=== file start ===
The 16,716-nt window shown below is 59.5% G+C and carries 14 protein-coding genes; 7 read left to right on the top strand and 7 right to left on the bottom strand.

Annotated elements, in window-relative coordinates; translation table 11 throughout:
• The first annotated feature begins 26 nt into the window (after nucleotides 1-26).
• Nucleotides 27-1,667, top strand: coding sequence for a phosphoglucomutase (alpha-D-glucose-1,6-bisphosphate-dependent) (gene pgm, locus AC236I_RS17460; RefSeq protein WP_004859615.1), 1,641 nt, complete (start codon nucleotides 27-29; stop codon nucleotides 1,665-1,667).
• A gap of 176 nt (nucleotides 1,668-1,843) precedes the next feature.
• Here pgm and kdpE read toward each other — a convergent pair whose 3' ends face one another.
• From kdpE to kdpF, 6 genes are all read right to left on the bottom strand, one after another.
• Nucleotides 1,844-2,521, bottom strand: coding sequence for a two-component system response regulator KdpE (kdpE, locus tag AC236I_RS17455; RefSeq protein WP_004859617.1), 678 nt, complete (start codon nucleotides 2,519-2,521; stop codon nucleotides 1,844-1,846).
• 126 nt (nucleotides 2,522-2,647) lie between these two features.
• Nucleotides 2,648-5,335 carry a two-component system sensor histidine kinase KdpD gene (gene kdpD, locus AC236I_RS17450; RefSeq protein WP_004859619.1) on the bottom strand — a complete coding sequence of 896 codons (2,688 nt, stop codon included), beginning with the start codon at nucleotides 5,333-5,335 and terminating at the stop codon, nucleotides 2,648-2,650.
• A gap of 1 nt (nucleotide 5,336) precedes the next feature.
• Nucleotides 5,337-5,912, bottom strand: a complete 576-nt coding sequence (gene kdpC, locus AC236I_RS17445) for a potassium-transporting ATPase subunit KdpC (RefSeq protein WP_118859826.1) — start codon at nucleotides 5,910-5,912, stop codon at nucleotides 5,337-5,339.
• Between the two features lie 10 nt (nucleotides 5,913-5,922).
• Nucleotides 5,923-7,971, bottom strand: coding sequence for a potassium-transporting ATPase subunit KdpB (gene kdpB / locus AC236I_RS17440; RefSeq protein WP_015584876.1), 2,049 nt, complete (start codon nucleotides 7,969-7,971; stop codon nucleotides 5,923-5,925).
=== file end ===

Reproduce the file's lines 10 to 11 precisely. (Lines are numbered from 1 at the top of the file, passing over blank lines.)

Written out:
• Nucleotides 2,648-5,335 carry a two-component system sensor histidine kinase KdpD gene (gene kdpD, locus AC236I_RS17450; RefSeq protein WP_004859619.1) on the bottom strand — a complete coding sequence of 896 codons (2,688 nt, stop codon included), beginning with the start codon at nucleotides 5,333-5,335 and terminating at the stop codon, nucleotides 2,648-2,650.
• A gap of 1 nt (nucleotide 5,336) precedes the next feature.